How does a lion catch its food? 

On our treasure hunt, the fierce lion asked “How does a lion catch its food?”

We read the book The Lion and the Mouse to investigate. This is a picture book that tells a story without words:

At one point in the story, the lion catches a mouse…

… but in the end it is the mouse who saves the lion!

We used the book to create freeze frames. Can you tell who is playing the lion and mouse in each pair?

  Next,  we looked at the book Lions to find out  more. This is an information book that is full of fun facts:

We found out that it is actually the lioness who does most of the hunting. We also discovered this picture of a lioness catching a zebra:

So, how does a lion catch its food?

“She is catching. She is using claws. She runs fast.”
“Lions eat zebras. They hunt buffalos. They tumble down a hill with their food.”
“They fight the zebra. They run. They look.”
“It drags its prey. It fights the prey. They eat a zebra.”


Have you heard of Glastonbury Festival? It is a huge music and arts festival in Somerset, and it is happening this weekend. We are very ‘rock and roll’ in Reception, so held our very own mini-Glastonbury in our outside area. Luckily it was warm and sunny all day.  


The camping area
The wellbeing corner (caring for minibeasts)
Performers at the arena
Headlining at the Pyramid Stage!

How does a seed grow? 

The goat on the wobbly bridge asked “How does a seed grow?” We investigated using cress seeds. We followed these instructions: 

How to grow cress: 

1. Put cotton wool in a tray. 

2. Sprinkle the cotton wool with water. 

3. Scatter the seeds on top. 

      We observed what happened next:

After one day.

After three days.
We came up with this description of how a seed grows: “First the seed swells. Then roots and shoots appear. Next, the stalks get taller and light green leaves begin to sprout. Finally, the leaves expand and turn dark green.”
As cress is a leaf vegetable, we were able to eat it once it was fully grown. We made cress sandwiches. They were spicy and delicious!    


We love adventures! 

Our new topic is We Love Adventures! We started off by going on a treasure hunt around the school.  

Although we tried our best to tiptoe silently, we woke up some animals along the way. They asked us these questions and we did our best to answer:

“How does a seed grow?”

“How does a lion catch its food?”

“Is a whale a fish?”

“How does water become solid?”

“How does a turtle stay alive?”

We were a little disappointed to find that the treasure box at the end of the hunt was empty. This half term, we are going to focus on the animals’ questions. If we get the answers right, maybe we will get real treasure next time!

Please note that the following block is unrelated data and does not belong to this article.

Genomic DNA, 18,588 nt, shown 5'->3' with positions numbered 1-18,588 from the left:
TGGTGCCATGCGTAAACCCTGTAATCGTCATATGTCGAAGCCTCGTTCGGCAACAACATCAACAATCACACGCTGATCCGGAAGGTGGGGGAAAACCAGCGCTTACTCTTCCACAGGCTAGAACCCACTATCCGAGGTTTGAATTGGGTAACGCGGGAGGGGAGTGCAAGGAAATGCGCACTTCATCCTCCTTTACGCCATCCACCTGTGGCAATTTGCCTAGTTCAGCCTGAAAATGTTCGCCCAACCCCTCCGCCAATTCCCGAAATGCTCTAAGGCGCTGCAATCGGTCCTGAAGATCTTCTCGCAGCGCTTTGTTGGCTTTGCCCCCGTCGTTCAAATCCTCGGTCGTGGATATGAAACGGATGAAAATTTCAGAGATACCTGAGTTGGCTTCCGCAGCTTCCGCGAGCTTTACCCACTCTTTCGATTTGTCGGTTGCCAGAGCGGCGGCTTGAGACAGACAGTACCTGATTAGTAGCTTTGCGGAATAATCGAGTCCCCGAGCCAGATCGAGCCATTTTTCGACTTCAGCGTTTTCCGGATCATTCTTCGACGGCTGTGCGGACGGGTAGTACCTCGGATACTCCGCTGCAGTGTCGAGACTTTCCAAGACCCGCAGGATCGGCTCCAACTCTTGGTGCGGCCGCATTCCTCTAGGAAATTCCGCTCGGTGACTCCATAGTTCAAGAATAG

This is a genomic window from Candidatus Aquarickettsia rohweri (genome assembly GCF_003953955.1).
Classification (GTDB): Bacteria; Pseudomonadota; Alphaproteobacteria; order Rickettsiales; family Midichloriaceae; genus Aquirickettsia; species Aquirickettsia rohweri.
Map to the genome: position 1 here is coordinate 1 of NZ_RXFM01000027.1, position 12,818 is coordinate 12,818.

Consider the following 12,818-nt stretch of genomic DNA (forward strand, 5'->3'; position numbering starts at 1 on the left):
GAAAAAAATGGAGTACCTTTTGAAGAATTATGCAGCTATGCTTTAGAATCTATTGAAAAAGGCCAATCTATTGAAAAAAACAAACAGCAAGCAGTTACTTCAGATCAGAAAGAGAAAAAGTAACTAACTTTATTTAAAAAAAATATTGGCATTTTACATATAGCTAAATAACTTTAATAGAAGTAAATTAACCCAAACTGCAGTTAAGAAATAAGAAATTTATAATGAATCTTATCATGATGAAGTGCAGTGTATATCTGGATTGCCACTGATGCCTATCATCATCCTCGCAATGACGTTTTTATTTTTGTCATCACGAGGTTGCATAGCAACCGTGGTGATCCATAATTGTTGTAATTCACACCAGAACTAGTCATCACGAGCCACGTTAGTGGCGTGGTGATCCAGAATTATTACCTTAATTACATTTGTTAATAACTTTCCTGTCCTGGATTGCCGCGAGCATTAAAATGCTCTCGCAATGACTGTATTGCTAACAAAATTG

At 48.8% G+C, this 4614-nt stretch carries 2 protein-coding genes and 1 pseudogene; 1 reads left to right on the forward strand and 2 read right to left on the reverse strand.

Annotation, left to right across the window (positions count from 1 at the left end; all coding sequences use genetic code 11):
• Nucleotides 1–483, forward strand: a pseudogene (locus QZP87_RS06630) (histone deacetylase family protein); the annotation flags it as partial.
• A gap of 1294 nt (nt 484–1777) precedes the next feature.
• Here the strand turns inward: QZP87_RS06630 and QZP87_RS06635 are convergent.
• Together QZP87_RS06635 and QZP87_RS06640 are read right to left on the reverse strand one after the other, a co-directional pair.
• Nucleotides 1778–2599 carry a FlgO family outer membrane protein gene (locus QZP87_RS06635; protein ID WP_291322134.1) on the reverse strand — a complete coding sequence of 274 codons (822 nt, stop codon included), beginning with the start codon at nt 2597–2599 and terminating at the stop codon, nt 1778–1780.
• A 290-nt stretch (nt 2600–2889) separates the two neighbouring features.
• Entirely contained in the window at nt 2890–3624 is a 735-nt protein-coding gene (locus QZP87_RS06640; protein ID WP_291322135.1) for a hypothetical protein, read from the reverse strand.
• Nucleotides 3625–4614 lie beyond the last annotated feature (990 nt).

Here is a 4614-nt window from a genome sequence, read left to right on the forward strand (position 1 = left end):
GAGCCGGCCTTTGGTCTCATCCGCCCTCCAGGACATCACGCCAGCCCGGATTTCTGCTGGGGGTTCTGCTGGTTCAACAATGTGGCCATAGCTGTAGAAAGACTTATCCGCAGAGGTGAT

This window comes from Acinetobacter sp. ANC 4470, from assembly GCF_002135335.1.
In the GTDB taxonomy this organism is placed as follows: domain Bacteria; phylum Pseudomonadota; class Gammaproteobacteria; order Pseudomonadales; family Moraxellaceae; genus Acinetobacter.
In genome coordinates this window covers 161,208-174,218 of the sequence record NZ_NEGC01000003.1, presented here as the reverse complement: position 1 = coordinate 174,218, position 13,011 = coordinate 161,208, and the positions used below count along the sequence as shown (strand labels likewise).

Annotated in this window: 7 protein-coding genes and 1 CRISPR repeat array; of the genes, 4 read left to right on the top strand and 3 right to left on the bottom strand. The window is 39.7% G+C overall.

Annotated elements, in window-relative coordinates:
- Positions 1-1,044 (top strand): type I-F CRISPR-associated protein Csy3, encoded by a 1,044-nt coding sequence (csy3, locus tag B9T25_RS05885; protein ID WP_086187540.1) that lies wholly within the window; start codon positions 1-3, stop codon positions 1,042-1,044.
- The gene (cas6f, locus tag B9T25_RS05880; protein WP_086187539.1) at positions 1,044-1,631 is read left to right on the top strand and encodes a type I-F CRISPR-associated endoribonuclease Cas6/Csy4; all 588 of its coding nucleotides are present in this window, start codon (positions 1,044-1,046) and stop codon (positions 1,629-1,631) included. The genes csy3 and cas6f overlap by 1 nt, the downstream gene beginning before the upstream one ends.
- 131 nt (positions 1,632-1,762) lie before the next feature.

Our treasure hunt chant:

We’re going on a treasure hunt and we’re not scared, 

We’re going on a treasure hunt and we’re not scared. 

Shh! Shh! Don’t wake up the animals. 

But where is the treasure? 

We don’t know! 

SOX Appeal

Friday 12th  June 2015

Last week, the School Council introduced Peter Wood, the Chief Executive of the 999 Club, to the whole school   community in assembly.  He described the impact of the children’s fundraising efforts, which resulted in so many of the users of the 999 Club’s Winter Shelter having a clean, warm sleeping bag for the night.  He also took the opportunity to launch the following appeal: WE NEED YOUR HELP WITH OUR SOX APPEAL

Over 6,500 people sleep out on the streets every year in London alone. From all walks of life, for all sorts of reasons. Every offer of help can make a difference.

Those of us living in our own homes take for granted our access to clean, comfortable feet. We like to keep them dry and warm. Every day we put on clean socks and set off on our daily journeys. Perhaps we do not stop to think how lucky we are as we pull on our matching socks…In fact if our socks do not match we cast aside the ‘odd’ ones; they do not fit in, they do not look right on their own. So we hide them in bags and boxes and cupboards and we hope that one day their twin will appear and make them whole again. Then we can wear them once again with pride!


During this time we go out and buy more matching socks to wear whilst the waiting game for the matching pair is played out slowly. Often the pairs are never reunited and the odd socks are deemed unfit for our feet. In homes all over the country the piles of odd socks mount up…


We have realised that in London alone there are 13,000 feet that probably do not mind if the clean, dry socks are not quite the same colour or matching pattern!

This is the reason that we have launched our SOX APPEAL. We want to reunite your odd socks with feet who need them.  The aim is to collect 13,000 odd socks to represent the feet that need them and we can’t do this without your help.

What you can do today – please dig out your spares (and pairs) and place them in the giant pink sock by the registers.  We will pass them on to the 999 Club where each sock will be put to good use. We are looking for adult sizes in all styles and any colour but they need to be clean and hole free.

We would like to say a huge thank you to Christine Carnell, a teaching assistant from Holbeach for making this humongous sock to place your donations in.


You can find the Sox Appeal display by the registers with the other School Council displays.